The conversation had taken place in Goldbach’s virtual room, within the space reserved for CEPS. The recording of that conversation is still available on various sites.
For those who haven’t seen it, this virtual space resembles the inside of a Renaissance church, with two aisles of different depths leading to rectangular windows revealing a landscape of green hills. The aisles are surmounted by cross vaults, with two-light mullioned windows framing a sky of perfect blue. Between the aisles at the center of this virtual space is a sort of raised sitting-room, mounted on a wooden platform. On this, there are a table and a book-case, with books, vases, and other objects. Two agents, represented as a peacock and an owl, strut beneath the platform on a floor of multi-colored tiles.
The identities of Goldbach and De Ruiter are both certified by the system, as indicated by the Verified label appearing alongside their respective avatars. Throughout their conversation, Goldbach’s avatar manifests a complex mimicry of facial expressions and gestures. Instead, De Ruiter’s remains immobile. The effect is bizarre, and gives the impression that the professor is part of the decor.
It was only later that I learned that De Ruiter had always refused to use mimicry controls when connecting to the 3DWeb: he couldn’t stand them, according to some; he didn’t know how to use them, according to others.
De Ruiter: “Goldbach, I have a problem. A serious one. I won’t be able to do that presentation the day after tomorrow for the teleportation show in Milan.”
Goldbach (after a moment’s pause): “I don’t understand, professor. What sort of problem?”
De Ruiter: “It’s a personal matter. I’m in poor shape, I need you to stand in for me.”
(Another, longer pause.)
Goldbach: “I would be honored, of course. The media have been talking about this for months. What’s the matter, professor? Are you unwell?”
De Ruiter: “I’d rather not talk about it. All I can say is that I’m well aware of the importance of the event, and also of its very positive impact on the media. If at all possible I’d do the presentation as planned. I’m only asking you to replace me because it’s absolutely impossible for me to be there. Goldbach, believe me: there’s no other way.”
I started to think things over. Questions – mainly without answers – were piling up in my mind. What had really happened to the professor? Where had he been from June 13 to the moment his frozen body had shown up inside that device at the Stelline?
I glanced outside the aircraft window. We’d passed the Alps, and stretching ahead of us was the endless, milky, murky plane of the Po valley: the megalopolis was nearby. I had just enough time to study the reports of the PRL (Regional Police of Lombardy).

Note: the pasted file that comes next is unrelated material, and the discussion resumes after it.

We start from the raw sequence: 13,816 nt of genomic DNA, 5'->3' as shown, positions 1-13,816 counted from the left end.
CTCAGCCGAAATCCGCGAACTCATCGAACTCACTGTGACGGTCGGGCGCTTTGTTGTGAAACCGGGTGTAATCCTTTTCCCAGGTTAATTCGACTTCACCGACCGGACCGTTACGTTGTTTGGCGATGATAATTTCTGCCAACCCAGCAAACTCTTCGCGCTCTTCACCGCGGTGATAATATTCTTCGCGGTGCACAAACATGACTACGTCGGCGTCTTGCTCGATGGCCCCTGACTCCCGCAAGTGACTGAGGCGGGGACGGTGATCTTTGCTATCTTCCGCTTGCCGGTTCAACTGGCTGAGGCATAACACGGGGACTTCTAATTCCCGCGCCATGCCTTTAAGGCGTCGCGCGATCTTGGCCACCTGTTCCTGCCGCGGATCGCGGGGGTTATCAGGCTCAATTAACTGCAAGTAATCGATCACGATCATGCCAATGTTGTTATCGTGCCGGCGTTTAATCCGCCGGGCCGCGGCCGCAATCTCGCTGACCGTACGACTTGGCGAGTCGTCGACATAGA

For reasons of territorial jurisdiction the local police had immediately launched an investigation. The media had broadcast the severe visage of Luciani, Commander of Milan’s PRL, who had pledged that his patrols would identify the culprit without delay. However, as the victim was a senior European executive, official protocol required the intervention of the European Police Department (EPD). The Big Boss in person had summoned me at eleven o’clock and ordered me to reach Stauder in Milan. He’d called while I was still watching, nonplussed, the live holographic news service on Europe Press.
I started to study the holographic reports of the first interrogations, received during my flight.
Goldbach maintained that his plane had landed at five p.m. on June 14; he’d picked up a rented car and had gone straight to his hotel, the Excelsior, in Piazza della Repubblica. At nine in the evening he’d asked for a snack to be brought up to his room, and at eleven he was asleep. His statements were easy to verify, and no doubt PRL’s bloodhounds had already done so. Throughout the interrogation, Goldbach had seemed tense and concerned – but this was only to be expected, after the Stelline affair.
The Police had also interrogated CEPS’ technical staff and the convention center’s employees. All statements were in agreement. The machinery had been delivered and assembled on-site on June 1 and 2. The teleport modules came from Paris; while the cryogenic devices – including the one that had become De Ruiter’s icy burial chamber – had been manufactured and transported to the congress hall by CrioGen of Sesto S. Giovanni, a Milanese suburb a few kilometers from the city center. The cryogenic devices, which had arrived on June 2, were the sealed compartments inside the cupboard’s belly. The engineers claimed that these weren’t highly technical objects, but simple cooling stages capable of reaching the temperature of liquid helium (approx. 1 K, as it happened). Both devices had been activated on the morning of June 13. Witnesses were ready to swear that up to that moment there were no dead bodies in the devices.